Times are bleak for the state of Pakistan, if the international media is to be believed. Since April, the world’s newspapers have charted the apparently unstoppable march of the Taliban toward Islamabad — with daily reminders that their forces are “only 100 miles” and then “only 80 miles” and then “only 60 miles” from the capital. That Pakistan is a “failed state” or “on the brink” no longer even requires elaboration: it is the universal consensus among pundits and “area experts” alike.
News articles have begun to game out the fall of the regime: The New York Times, hardly alone in its hyperventilating, has run two stories in as many weeks about America courting the opposition leader Nawaz Sharif as a replacement for Asif Ali Zardari’s government. The counterinsurgency guru David Kilcullen, a former adviser to U.S. General David Petraeus, has suggested that the state could fail within six months, while Petraeus himself warns that the coming weeks will be decisive, and that the army may have to return to power to prevent a total collapse.
The notion of Pakistan as a “failed state” has roots far deeper than the last few years; it was first deemed to have “failed” in the early 1960s, and this framework has dominated discussion of Pakistan in America from the days of the Cold War to the War on Terror. The surprisingly long history of the rhetoric of failure reveals that for the United States, the solution to Pakistan’s problems has always been, and will always be, the strong hand of a military ruler.
The “failed state” rubric dominated the 1990s, as Pakistan became a nuclear power while stagnating economically under the burden of crippling foreign debt. But the attacks of September 11 brought Pakistan back into the American fold as a “close ally in the War on Terror,” under the leadership of Pervez Musharraf, who took power in a 1999 coup. If Pakistan was on the brink of failure, few in America wanted to talk about it — at least until 2007, when Musharraf’s firing of the chief justice sparked street protests that eventually led to his resignation. The exiled leaders Benazir Bhutto and Nawaz Sharif returned to contest the state’s first democratic elections in more than a decade. Then the floodgates opened: a Newsweek cover story in October 2007 dubbed Pakistan, “The most dangerous nation in the world”, nicely setting the tone for everything we’ve heard since.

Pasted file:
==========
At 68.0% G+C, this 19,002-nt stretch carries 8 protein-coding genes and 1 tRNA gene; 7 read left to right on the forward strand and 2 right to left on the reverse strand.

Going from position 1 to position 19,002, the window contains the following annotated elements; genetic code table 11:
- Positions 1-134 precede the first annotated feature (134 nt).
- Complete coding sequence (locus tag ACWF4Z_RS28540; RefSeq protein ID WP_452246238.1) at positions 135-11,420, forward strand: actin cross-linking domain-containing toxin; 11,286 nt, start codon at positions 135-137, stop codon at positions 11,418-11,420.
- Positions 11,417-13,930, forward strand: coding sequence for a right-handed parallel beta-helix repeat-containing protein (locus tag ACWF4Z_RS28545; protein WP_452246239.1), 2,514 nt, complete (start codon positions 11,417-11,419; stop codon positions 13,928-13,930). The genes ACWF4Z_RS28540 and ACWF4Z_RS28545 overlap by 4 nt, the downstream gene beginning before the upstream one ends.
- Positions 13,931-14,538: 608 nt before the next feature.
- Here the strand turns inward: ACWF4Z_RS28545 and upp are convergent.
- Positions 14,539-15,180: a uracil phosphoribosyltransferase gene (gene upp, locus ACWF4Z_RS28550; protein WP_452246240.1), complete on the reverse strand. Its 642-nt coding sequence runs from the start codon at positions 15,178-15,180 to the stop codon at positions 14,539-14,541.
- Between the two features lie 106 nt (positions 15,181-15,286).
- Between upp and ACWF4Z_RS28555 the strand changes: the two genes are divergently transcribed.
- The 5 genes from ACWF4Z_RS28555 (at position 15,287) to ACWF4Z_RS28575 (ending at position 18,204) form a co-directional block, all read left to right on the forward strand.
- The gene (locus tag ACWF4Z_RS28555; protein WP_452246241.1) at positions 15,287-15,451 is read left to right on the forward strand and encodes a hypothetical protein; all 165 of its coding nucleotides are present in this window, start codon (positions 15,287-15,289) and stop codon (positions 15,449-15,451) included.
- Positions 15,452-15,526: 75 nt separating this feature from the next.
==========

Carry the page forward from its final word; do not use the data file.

This tendency to reduce Pakistan’s complexity to either “failure” or “stability” reflects, above all, a glaring poverty of knowledge about the real lives of 175 million Pakistanis today. Since 2007 alone, they removed a dictator from military and civilian power without firing a single shot, held the first national election since 1997 — in which right-wing radical parties were soundly rejected — and launched a secular movement for justice.
None of this matters, we are told, because Pakistan is facing “an existential threat” from “violent extremists,” as a U.S. State Department spokesman said. U.S. generals and media commentators are hinting that a military takeover may be the only way to arrest the imminent “failure” — to combat the “Talibanisation” of Pakistan and keep the dreaded nukes from “falling into the hands” of terrorist groups.
A comically exaggerated version of reality underpins such concerns. There are roughly 400 to 500 Pakistani Taliban fighters in the Buner region (the area deemed too threateningly close to Islamabad) and 15,000 to 20,000 operating in the region between Peshawar and the north-west borders of Pakistan. Meanwhile, the number of active Pakistani army personnel ranges around 500,000, supported by an annual budget of approximately $4 billion.
Pakistan is neither Somalia nor Sudan, nor even Iraq or Afghanistan. It is a thoroughly modern state with vast infrastructure, a fiercely critical and diverse media, an active, global economy and strong ties with regional powers such as China and Iran. It is not a “failed state.”
Even if Pakistan is not going to capitulate to the Taliban, it does face grave dangers, and the “failed state” rhetoric — dangerous in its own right — forces our attention away from them. In Baluchistan, as a direct result of Musharraf’s heavy-handed military policies, a civil war has been brewing since 2005, and there is no military solution to that unrest. At the same time, anti-Americanism is rising across the country in reaction to the campaign of missile strikes from unmanned U.S. drones, which have killed nearly 1,000 civilians since August 2008. The drones have emboldened religious conservatives who decry “U.S. imperialism” at work in Pakistan, and they are gaining strength with every tally of civilian casualties.
The monotonous drone of “failure” implies that the fragile democracy currently in place is not worth preserving. It encourages the marginalization of the civilian government and boosts the claims of both the military and the militants. Pakistan’s salvation has never been and will never be in the military’s hands. The country’s future lies with the millions of Pakistanis who are working to sustain democracy — and what must be defended is their resilience and strength, to prevent the self-fulfilling prophecies of failure.
Manan Ahmed is a historian of Islam in South Asia at the University of Chicago. He blogs at Chapati Mystery. This article was excerpted from an article originally published in The National, a publication based in the United Arab Emirates.